First things first: How to organize work and increase your productivity with the Kanban method

Many time management apps use Kanban as the basis of their structure. We review Kanban in physical format so that you capture its essence.

If organizing is a problem for you and you no longer know what to do, this simple methodology will help you. Kanban is a proven method that you can apply in your personal and professional life, and is part of the so-called agile methodologies. It will allow you to learn to manage tasks throughout their journey.

In fact, many time management apps use Kanban as the basis of their structure. Here we will be reviewing Kanban in physical format so that you capture its essence.

“Kanban” is a Japanese word, made up of “Kan”, which means 'visual', and “Ban”, 'card'. That is, you will use 'visual cards' to organize and produce better.

You will start by having a board, which can be a whiteboard, a glass window, a wall, or any other place where you can mark a series of columns, which you will use to stick sticky notes and sequence the process of tasks.

The simplicity lies in the fact that, at a single glance, you will see the status of each project you carry out.

1 – Mark on the board the columns appropriate to the flow of the projects

In the Kanban that I have in my office I use only three columns: pending, in process and completed.

Depending on the complexity of the tasks, you can add some more columns: the intention is that you have the entire process reflected in them step by step, until its completion. But be careful not to place excessive columns, which will only reduce agility. This is what is called “phases of the production cycle”, an incremental development, dividing projects into different steps.

2 – Define the project and workflows

In the first column you will place a sticky note with the name of the project, and then, attached to it, others with the different steps to follow to advance in that process.

Work with different colors to differentiate the projects, since several can coexist on the same board.

Let's look at this example: you could record there “Correct the book for the publisher”. If the task has not yet been started, this sticker remains in the To Do column. Then, it will go to “In process”, and once finished, to “Finished”.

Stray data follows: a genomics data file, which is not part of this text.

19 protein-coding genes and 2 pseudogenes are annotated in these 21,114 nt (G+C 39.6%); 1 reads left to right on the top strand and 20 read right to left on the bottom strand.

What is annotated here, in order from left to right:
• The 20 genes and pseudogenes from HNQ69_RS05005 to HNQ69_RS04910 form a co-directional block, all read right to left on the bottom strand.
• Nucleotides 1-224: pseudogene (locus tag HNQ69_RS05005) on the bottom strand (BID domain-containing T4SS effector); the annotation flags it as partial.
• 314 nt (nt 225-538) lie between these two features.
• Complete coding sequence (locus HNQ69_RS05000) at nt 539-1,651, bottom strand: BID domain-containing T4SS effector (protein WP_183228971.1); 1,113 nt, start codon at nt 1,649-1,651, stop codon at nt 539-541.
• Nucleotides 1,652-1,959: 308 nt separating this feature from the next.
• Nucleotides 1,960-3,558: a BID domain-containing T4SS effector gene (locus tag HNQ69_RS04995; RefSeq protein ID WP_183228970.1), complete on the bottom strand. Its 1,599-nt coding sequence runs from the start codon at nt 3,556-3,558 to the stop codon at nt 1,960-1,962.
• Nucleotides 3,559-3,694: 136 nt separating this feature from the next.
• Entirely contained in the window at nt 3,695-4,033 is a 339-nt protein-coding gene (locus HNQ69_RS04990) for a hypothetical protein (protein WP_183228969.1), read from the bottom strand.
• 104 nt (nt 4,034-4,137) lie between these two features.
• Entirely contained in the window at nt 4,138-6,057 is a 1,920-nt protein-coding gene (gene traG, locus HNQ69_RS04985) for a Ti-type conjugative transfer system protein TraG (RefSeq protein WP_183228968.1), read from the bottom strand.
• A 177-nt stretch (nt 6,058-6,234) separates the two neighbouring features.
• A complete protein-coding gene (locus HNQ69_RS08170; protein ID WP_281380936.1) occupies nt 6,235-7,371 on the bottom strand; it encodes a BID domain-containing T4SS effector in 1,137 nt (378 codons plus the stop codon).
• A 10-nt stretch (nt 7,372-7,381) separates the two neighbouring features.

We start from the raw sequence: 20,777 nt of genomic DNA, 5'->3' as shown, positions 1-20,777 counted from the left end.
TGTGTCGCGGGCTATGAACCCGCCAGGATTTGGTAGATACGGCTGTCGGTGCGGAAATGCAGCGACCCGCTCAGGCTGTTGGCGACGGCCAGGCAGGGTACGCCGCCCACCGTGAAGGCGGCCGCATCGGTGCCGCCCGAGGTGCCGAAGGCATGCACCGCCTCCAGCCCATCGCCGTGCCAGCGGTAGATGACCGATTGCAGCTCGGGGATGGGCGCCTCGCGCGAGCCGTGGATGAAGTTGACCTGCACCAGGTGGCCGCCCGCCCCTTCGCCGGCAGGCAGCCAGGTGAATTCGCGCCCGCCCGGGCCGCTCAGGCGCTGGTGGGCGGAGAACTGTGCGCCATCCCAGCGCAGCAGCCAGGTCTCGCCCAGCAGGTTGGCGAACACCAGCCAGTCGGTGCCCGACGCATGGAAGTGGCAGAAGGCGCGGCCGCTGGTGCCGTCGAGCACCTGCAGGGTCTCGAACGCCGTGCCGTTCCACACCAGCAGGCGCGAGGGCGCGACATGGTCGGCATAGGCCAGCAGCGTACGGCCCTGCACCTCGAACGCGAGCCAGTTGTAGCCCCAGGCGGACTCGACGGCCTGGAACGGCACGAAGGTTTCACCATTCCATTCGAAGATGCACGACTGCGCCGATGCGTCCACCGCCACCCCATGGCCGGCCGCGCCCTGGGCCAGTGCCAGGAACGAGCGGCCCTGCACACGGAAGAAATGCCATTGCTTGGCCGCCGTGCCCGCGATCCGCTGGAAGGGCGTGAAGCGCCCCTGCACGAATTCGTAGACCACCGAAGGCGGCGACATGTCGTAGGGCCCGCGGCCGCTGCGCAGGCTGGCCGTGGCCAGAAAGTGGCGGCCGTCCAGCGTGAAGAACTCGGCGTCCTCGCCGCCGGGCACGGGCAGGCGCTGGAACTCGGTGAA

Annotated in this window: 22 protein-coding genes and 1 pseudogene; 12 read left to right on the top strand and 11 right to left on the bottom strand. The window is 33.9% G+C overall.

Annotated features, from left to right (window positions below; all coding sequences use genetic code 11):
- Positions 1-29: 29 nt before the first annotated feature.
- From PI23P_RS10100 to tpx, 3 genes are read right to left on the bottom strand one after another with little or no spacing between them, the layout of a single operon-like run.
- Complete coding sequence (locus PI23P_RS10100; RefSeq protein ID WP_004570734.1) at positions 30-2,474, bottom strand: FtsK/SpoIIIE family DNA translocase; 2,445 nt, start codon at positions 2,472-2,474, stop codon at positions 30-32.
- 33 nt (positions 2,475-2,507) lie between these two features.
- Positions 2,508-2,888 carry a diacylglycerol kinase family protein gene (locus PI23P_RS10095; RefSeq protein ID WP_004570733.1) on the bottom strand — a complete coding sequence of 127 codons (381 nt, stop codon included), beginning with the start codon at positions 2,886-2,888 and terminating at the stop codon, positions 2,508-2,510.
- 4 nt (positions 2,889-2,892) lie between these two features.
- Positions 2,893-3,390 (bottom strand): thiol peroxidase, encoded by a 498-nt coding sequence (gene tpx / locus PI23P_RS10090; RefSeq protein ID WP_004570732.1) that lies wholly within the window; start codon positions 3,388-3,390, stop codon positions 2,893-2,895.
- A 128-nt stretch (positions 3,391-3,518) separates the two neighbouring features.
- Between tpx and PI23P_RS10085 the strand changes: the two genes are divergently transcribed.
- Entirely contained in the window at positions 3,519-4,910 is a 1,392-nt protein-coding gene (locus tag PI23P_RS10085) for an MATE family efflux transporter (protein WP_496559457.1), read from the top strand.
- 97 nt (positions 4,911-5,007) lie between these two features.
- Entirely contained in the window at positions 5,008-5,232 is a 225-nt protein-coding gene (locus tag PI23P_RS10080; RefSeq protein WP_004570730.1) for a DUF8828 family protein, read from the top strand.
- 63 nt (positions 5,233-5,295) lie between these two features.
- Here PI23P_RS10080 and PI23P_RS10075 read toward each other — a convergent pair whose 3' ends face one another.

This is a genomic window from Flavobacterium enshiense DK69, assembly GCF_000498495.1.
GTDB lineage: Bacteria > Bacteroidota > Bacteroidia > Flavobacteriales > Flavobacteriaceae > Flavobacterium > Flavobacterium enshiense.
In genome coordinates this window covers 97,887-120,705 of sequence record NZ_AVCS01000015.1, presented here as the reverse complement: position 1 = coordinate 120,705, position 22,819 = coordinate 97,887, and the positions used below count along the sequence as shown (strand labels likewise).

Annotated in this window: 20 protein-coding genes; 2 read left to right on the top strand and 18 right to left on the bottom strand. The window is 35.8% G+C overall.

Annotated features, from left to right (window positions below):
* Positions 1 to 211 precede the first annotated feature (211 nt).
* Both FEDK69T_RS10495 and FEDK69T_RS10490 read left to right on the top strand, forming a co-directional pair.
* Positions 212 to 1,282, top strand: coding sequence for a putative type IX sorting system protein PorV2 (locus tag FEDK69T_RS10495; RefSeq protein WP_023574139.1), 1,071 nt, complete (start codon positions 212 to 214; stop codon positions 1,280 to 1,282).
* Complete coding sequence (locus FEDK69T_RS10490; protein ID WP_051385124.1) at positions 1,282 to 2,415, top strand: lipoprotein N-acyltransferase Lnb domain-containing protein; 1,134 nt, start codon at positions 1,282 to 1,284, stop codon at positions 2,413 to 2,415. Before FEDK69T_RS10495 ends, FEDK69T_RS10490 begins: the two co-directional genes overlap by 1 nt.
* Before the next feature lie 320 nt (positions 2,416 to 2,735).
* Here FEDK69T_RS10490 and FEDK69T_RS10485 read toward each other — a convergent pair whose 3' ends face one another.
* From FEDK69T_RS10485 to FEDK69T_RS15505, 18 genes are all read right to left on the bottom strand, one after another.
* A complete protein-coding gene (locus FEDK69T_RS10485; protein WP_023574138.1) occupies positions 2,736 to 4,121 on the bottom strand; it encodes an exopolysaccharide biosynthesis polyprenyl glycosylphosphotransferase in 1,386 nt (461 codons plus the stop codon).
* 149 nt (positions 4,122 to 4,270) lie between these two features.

It is advisable to add all the details in the notes, such as the deadline and any other relevant aspect of necessary information so that you, and a team – if you work together with other people – are aware and all manage the same information.

3 – Once the process has started

Each time the process starts, you move that sticky note to the second column, “in process,” where you will know that that task is moving forward.

Continuing with the example, add details there (for example, “delegated to Silvana the proofreading of the book's texts” and the date) and other stickers of that same color with what you need to complete in that phase.

In my case, which has 3 columns, I will only move the notes to “finished” once the entire process has actually finished and the project is closed.

3 – Stop starting, start finishing

This conceptual step indicates that you need to prioritize ongoing tasks before adding new ones, because otherwise you will have a huge amount of messy backlogs. Remember that the relevance priority is what will allow you to sustain the execution and completion agreement.

4 – Manage the flow

Different projects and tasks can coexist on the Kanban methodology board; That is why I suggest that you use different colors to clearly identify them.

5 – The effect on your subconscious mind

Our subconscious mind stores emotions and feelings; That way we give meaning to everything we experience. If we look at the Kanban board with days and days of tasks stuck in “Pending”, which is what usually happens with unproductive people, the feeling will be of unease and laziness to begin with.

Instead, by using the shape of colors moving on the board, at a glance you will know how far you have progressed. And when you reach the “Finished” column, your subconscious will reward you by giving you feelings of satisfaction from the achievement and additional energy to tackle new tasks.

I invite you to incorporate it to improve your productivity, clarity and management of any type of personal and professional, individual and team projects.